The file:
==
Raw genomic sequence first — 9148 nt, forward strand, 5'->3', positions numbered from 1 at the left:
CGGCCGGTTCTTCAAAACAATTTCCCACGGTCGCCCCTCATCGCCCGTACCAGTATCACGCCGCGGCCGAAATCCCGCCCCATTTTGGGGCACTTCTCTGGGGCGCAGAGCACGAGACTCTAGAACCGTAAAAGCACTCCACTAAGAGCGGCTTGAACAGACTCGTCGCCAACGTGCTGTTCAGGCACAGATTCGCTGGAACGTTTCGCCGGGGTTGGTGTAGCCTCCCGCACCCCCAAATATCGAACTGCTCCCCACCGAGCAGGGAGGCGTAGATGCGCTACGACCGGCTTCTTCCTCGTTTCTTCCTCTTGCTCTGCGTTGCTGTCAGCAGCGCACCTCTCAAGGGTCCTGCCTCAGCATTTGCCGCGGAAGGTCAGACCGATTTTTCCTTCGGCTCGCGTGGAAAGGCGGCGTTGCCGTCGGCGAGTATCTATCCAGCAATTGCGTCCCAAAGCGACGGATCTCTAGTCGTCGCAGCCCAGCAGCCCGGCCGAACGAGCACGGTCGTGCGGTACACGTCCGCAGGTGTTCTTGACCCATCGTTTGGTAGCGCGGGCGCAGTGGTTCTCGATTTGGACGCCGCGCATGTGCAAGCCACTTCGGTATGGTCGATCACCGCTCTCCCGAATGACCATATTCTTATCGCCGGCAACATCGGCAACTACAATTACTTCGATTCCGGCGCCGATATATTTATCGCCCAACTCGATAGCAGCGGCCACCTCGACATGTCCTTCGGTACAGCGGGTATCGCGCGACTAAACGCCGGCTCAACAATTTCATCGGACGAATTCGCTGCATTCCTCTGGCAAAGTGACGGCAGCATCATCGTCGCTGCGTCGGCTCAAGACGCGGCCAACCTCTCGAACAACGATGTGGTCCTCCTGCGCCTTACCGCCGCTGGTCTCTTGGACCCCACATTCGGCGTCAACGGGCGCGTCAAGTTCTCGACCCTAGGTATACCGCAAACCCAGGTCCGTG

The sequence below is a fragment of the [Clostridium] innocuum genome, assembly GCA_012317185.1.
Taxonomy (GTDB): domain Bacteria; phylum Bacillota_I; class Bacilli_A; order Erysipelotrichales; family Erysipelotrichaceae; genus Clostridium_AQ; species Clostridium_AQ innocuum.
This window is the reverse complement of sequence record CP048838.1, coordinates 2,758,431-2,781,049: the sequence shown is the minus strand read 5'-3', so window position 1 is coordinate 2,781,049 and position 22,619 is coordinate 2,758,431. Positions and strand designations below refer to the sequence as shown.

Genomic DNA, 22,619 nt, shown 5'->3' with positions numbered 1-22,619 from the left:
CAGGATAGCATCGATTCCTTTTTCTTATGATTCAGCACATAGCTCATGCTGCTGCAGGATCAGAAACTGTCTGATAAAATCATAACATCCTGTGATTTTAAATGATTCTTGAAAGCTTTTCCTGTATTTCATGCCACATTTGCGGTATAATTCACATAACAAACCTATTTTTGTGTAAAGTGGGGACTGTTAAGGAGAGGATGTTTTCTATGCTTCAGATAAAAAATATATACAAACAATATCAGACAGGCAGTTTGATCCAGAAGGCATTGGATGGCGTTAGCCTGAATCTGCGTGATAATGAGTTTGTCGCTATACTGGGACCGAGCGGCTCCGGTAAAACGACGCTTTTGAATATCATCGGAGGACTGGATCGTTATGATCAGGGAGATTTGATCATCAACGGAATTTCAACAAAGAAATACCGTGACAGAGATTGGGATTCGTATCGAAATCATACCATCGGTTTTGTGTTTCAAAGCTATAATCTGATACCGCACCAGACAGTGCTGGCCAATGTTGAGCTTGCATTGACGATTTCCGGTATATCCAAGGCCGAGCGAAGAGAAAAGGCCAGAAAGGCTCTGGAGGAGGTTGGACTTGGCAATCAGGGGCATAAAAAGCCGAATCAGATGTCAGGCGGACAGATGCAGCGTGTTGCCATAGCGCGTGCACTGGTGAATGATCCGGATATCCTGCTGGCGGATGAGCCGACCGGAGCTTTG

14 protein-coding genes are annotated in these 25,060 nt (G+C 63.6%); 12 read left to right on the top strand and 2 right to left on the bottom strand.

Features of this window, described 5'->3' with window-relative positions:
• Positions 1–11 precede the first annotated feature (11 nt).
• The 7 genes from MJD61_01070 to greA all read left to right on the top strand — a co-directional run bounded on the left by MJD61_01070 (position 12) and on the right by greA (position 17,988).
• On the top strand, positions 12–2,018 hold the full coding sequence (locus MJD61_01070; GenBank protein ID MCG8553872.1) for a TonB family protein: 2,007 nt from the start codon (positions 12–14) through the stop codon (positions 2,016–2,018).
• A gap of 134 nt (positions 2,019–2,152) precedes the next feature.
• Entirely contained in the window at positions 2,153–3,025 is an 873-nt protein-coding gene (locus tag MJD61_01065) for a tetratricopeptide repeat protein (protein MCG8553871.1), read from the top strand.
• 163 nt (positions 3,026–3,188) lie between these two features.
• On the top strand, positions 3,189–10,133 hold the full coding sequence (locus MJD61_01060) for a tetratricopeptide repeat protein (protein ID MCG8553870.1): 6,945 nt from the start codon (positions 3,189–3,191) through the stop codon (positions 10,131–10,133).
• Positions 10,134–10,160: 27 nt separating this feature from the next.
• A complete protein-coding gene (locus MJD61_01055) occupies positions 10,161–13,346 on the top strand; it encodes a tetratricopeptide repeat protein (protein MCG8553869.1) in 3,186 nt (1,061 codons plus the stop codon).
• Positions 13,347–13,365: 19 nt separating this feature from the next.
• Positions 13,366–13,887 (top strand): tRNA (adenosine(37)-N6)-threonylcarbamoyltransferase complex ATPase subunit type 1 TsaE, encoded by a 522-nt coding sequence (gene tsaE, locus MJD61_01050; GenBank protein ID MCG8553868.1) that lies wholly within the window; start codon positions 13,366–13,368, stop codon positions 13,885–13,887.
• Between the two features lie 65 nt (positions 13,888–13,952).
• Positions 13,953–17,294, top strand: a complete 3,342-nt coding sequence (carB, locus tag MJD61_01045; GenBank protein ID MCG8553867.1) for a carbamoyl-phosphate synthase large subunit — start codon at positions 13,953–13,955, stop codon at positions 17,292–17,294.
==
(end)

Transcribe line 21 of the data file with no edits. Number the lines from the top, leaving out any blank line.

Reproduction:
• Between the two features lie 65 nt (positions 13,888–13,952).